General knowledge of the hardness and Mohs hardness of ultrafine grinding materials
Material hardness can be used as an indirect evaluation indicator of the wear resistance of a material, ie, the higher the hardness value, the better the wear resistance is. Under normal circumstances, the greater the hardness of the material, the more difficult to crush, that is, the greater the energy consumed by ultrafine mill, but some material structure is not uniform, with defects and cracks, and some materials are anisotropic, ie, crushing in different directions Different properties, therefore, the hardness of the material wear on the machine wear parts, such as Jaw Crusher plate, impact hammer crusher and counterattack liner, hammer crusher hammer, roller type Crusher roll skin, etc., but often because of the brittle but it makes it easy to crush; conversely, the hardness of the material may be difficult to crush because of its toughness. Therefore, different crushing methods should be adopted for the characteristics of specific materials.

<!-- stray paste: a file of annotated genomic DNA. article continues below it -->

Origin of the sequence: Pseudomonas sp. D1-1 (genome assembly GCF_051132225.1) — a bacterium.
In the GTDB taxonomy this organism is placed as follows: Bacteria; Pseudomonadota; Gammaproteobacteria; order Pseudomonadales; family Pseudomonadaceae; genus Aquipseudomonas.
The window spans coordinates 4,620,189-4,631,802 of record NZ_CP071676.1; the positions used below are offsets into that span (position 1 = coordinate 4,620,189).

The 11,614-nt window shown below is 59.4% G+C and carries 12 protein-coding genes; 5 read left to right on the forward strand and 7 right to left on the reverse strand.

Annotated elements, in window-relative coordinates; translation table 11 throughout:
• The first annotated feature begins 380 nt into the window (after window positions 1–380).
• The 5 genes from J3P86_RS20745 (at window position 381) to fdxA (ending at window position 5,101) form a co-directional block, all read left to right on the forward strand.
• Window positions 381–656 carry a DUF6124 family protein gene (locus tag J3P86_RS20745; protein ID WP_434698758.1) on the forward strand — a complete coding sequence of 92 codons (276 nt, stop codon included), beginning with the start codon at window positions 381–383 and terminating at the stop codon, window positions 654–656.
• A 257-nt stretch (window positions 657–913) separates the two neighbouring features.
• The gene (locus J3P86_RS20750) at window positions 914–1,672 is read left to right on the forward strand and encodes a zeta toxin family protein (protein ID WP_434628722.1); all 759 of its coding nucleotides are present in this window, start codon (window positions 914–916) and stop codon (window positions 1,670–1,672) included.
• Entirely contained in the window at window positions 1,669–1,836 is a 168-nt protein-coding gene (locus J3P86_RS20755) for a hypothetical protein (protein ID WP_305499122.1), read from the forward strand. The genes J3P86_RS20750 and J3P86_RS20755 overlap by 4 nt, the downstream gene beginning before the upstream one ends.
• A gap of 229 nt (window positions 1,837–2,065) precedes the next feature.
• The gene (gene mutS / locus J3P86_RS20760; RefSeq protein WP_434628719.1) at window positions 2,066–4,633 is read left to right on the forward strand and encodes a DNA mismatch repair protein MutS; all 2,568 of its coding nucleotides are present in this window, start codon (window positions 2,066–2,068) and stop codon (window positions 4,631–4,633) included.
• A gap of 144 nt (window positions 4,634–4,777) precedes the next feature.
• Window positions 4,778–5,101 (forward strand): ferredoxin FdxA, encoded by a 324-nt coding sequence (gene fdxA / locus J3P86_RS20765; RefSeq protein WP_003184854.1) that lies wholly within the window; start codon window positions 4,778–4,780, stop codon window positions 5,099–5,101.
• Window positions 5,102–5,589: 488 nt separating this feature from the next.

Mohs hardness: The common ten kinds of minerals are used as the standard for mutual scratching to distinguish between hard, soft, soft, and traditionally used in mineralogy or gemology, they all use Mohs hardness. Using a scratch method, a pyramid-shaped diamond burr is scratched on the surface of the mineral being tested and scratches are generated. Mohs hardness is conventionally used for mineralogy or gemmology. The hardness of the scratches was measured in ten steps and the Mohs hardness was ten points. Talc, gypsum, calcite, fluorspar, apatite, orthoclase, quartz, topaz, corundum, diamond.